Photo Video
The calf standing with the help of mom, Tessa less than an hour after its birth Friday morning.
Hide Caption
The calf nursing at the Cincinnati Zoo after its birth Friday morning.
Hide Caption
Tessa gave birth to a new baby giraffe Friday morning.
Hide Caption
Mom and dad with the baby giraffe shortly after its birthday Friday morning.
Hide Caption
Tessa gave birth to a new baby Friday morning.
Hide Caption
Tessa, the giraffe at Cincinnati Zoo who went into labor Oct. 12, is seen here on Oct. 8.
Hide Caption
Cincinnati Zoo giraffe, Tessa, pregnant with second calf.
Hide Caption

Baby giraffe born at Cincinnati Zoo

a a a a
Share this story
Show Related Headlines
Related Articles
Some schools elgible for free zoo trips
HallZOOween kicks off at Cincinnati Zoo
Cincinnati Zoo giraffe to give birth
The Cincinnati Zoo seeks volunteers
Cincinnati Zoo marks rare birth of lemur

CINCINNATI - The Cincinnati Zoo is welcoming its newest member of the zoo family -- a baby giraffe -- born Friday morning.

Maasai giraffe mom, Tessa gave birth to her new calf at about 8:30 a.m. after going into labor at about 6:20 a.m. The baby, whose name has not yet been determined, and Tessa are both doing well and are healthy, said zoo spokesperson Tiffany Barnes.

"We are giving them plenty of space and time to bond and everyone is really excited," Barnes said.

Less than 30 minutes after the calf's birth, it was already walking and interacting with its mom and dad, Barnes added.

Zoo officials took to Twitter Friday morning to announce the giraffe's arrival. The zoo tweeted when Tessa, 5, went into labor and continued to update with photos and information as the baby was coming out and up until the newborn was being licked by mom.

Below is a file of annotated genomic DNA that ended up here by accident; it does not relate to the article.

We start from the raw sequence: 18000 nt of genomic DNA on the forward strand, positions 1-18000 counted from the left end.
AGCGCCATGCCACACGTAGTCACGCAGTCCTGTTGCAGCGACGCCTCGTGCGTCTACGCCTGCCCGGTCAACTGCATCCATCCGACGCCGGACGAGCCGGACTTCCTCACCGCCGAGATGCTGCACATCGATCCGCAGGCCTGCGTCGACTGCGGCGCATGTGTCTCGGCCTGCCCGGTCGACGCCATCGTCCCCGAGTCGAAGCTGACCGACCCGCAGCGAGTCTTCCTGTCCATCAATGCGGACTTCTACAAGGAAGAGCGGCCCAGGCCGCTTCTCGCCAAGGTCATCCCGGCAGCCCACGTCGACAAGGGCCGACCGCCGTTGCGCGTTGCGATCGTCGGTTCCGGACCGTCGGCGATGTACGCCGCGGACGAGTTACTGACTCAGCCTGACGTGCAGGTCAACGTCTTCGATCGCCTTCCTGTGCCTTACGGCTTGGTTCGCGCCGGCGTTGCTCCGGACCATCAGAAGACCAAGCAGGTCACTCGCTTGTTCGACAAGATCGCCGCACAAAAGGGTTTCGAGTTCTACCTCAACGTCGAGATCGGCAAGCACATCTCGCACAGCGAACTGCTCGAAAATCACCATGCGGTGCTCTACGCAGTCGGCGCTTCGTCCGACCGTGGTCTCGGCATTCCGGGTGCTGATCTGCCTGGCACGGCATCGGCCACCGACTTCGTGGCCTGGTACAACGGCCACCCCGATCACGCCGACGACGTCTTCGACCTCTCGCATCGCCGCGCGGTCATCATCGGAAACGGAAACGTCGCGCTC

This is Tessa's second calf. Her first calf, Zuri, was born in April 2011, but died in July 2011 after fracturing her leg at 7-weeks-old.

Giraffe give birth standing up, which means a nearly 6-foot fall for the newborn. A newborn calf can stand up and run within an hour of being born.

Although their numbers have decreased in the past century, giraffes are not currently endangered. Unlike many species, there is no true breeding season for the Maasai Giraffe and females can become pregnant beginning at just four years of age.

Follow the Cincinnati Zoo on Twitter at @CincinnatiZoo . Also, the zoo is using the hashtag " # giraffebirth " for updates on Tessa and the new baby.

Zoo officials announced the calf can be viewed by the public beginning Monday, Oct. 15 through the window outside the Giraffe Ridge exhibit. Depending on the health of the calf, both Tessa and her new baby may be outdoors in the next two weeks.

To watch a Cincinnati Zoo video of the calf's first hours of life, click on the video player below. (Note to mobile and tablet users: Open story in a browser to watch video.)

Copyright 2012 Scripps Media, Inc. All rights reserved. This material may not be published, broadcast, rewritten, or redistributed.

Print this article


Hmm... It looks like you’re not a WCPO Insider. or Subscribe now to contribute!